To see my review of the film, click here.
I Was a Communist for the FBI was a syndicated radio show produced by Ziv and began to air in 1952 and ‘53 with Dana Andrews playing Matt Cvetic with 78 separate broadcasts prepared with only a few repeats. While the film focused on the end of Cvetic’s career, this focused on the beginning and middle.
The important thing to understand about the I Was a Communist for the FBI radio show is that it had far less to do with the real Cvetic than the film. This is subtly hinted at at the end of the program with lines like, “Many of the incidents portrayed are based on the experiences of Matt Cvetic…” which also meant that many were not.
Ziv often did programs were the lead character was based on a real person but the incidents and stories were mostly works of fiction. This could be seen in Ziv’s 1959-61 Television series, “Lock Up.” There really was an attorney named Herbert L. Maris but the televised version’s exploits had little to do with the real life Philadelphia lawyer.
The fact of the matter is that no real person’s life has enough interesting juicy incidents to make up seventy-eight television or radio episodes. This in part explains the “unreal” nature of, I Was a Communist for the FBI which will have Cvetic trying to take over a Boy Scout troop in one episode, escorting a Soviet Agent around in another, trying to reform the image of a Communist front group in another, and in yet another being tasked with sabotaging early computer technology. While the fictional Cvetic’s exploits are rarely unreal, it’s hard to swallow that the same man got all of these assignments. However, the format of the show requires a suspension of disbelief similar to how we accept Joe Friday changing departments every week on Dragnet.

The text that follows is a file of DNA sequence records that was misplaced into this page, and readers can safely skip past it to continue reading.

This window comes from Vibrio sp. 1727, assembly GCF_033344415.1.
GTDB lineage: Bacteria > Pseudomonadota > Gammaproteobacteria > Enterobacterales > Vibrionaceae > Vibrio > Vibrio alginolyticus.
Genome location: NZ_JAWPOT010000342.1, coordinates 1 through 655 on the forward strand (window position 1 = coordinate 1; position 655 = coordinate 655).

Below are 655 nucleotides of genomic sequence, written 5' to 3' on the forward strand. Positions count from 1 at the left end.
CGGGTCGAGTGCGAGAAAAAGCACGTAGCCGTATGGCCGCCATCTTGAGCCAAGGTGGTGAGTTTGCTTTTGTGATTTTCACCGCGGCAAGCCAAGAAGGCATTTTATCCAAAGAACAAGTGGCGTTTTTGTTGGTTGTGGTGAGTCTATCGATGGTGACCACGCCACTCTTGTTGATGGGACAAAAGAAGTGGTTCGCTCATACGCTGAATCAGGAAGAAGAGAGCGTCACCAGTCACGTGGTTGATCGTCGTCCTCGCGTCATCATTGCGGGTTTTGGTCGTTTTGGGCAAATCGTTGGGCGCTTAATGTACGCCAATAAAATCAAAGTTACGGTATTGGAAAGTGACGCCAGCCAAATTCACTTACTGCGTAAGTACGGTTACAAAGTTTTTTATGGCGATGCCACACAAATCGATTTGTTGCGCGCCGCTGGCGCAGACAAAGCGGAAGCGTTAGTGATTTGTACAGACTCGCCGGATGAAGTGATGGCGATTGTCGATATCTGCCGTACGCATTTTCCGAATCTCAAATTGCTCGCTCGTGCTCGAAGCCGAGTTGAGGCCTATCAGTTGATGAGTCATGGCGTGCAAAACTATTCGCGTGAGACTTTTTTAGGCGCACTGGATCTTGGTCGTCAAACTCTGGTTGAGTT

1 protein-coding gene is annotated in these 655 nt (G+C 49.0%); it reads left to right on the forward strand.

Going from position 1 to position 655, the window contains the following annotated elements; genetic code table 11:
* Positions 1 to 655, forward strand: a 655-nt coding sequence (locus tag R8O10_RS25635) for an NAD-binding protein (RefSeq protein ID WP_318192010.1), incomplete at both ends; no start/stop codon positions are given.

At their best, episodes of I Was a Communist for the FBI manage to portray tactics that Communists used in America or in other countries. While the movie’s communist leaders were bald-faced opportunists, the cell group leaders in the radio show are mostly fanatics (though occasionally hypocritical ones) The Communist Party of the radio is far more like a cult than a political party as members deride “Borgeois sentimentality” and demand absolute obedience and dedication to the party. The ruthlessness of the party plays out more in the radio than the film because of the greater scope and variety of the episodes because we see so many different episodes. The communists are willing to blackmail, steal, or murder. They’ll turn a father’s son against him to keep him in line. While publicly championing the little guy, they’ll crush anyone who gets in their way.
It also featured a great psychological element. For Cvetic, the fear of discovery is constant. The Communists don’t trust each other in the first place as he’s frequently followed by fellow “comrades” and even has his phone tapped and listened to. He faces tough questions. Does he help someone who sounds like she might want to leave the party or does he act like a “good party” member in the belief that she’s testing him?